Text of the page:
"The president said, I think one of the rules of thumb of education is that it takes five years to implement your program, but you shouldn't stay longer than 10 because then it is time for a change to bring somebody else in," O'Brien said. "It had more to do with the tenure at the same spot. If I was going to make a move (from BC), it was going to happen sooner rather than later, and when this opportunity arose, it seemed like a perfect fit for me to do it."

8. Timing. At 58 years old, in a profession where few college coaches work into their 70s, O'Brien said he was looking for one more challenge.

"Timing," O'Brien said, "is everything."

He looked seriously at the Georgia Tech job (Chan Gailey) after the 2001 season, and at Washington (Ty Willingham) after the 2004 season, and he inquired about the North Carolina vacancy (Butch Davis) in November. All three schools had O'Brien on their short lists but ultimately went in other directions.

When the N.C. State opportunity came along, O'Brien had the additional advantage of an empty nest, and thus none of the complications associated with pulling children out of school or moving an extended family. His son Daniel and daughter Bridget both graduated from Boston College in 2005.

"If I was going to ever make a move, it was going to have to be in the next couple of years," O'Brien said. "This is it. It's N.C. State or bust for me."

"His goal and our goal," Fowler said, "is for him to finish his career here."

9. Retirement. Anyone who has ever been to Florida knows that a huge number of Americans gravitate toward the South as they get closer to retirement age. In the case of O'Brien, he and his family have enjoyed a beach house in Charleston, S.C., for many years.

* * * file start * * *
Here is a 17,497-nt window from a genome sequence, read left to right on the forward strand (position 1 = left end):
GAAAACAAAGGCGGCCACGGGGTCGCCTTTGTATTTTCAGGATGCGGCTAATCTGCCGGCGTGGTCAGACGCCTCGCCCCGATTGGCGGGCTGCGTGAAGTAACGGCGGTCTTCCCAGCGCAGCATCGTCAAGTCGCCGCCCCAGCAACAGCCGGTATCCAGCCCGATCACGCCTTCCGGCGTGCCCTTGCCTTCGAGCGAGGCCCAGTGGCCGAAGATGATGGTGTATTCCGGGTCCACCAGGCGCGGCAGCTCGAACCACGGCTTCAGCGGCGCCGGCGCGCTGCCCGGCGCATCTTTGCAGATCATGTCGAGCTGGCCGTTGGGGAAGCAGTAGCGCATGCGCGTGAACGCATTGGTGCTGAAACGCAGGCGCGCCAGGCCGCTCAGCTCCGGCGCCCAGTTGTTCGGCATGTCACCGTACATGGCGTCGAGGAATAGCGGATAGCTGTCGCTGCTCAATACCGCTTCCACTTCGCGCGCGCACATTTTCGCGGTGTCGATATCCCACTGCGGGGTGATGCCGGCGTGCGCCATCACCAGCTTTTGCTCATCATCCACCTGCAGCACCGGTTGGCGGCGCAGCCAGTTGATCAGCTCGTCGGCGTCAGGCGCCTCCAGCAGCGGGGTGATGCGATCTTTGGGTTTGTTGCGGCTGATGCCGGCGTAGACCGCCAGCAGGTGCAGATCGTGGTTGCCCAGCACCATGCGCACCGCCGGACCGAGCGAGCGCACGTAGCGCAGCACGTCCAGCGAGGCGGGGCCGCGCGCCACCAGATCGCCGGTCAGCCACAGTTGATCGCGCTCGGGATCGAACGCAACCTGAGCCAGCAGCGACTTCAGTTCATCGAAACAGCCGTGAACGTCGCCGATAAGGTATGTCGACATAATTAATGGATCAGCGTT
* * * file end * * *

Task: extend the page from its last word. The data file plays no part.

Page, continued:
Charleston is a relatively short, pleasant drive from Raleigh, and by most accounts a wonderful place to retire. O'Brien was there with his wife in late December, a dead period in recruiting, and that's where he watched on TV as his former team beat Navy in the Meineke Car Care Bowl.

10. Weather. The average temperature in Boston is below 50 degrees for half the year and sub-freezing for about three months of the year. The average annual snowfall in nearby Worcester, Mass., is 67.7 inches.

In contrast, the average temperature in Raleigh is over 70 degrees for one-third of the year and over 60 for about seven months of the year. The average annual snowfall in Raleigh is about seven inches.

O'Brien certainly appreciates the differentials, especially after all that time in Charlottesville, which has a climate similar to that in Raleigh. O'Brien's wife, Jennifer, originally is from San Diego, so she understands, as well. There are great beach houses near Boston, too, but it's tough to get the boat away from the dock when everything is frozen.

"The opportunity to get back down to the South," O'Brien said, "was just too great an opportunity for us to pass up."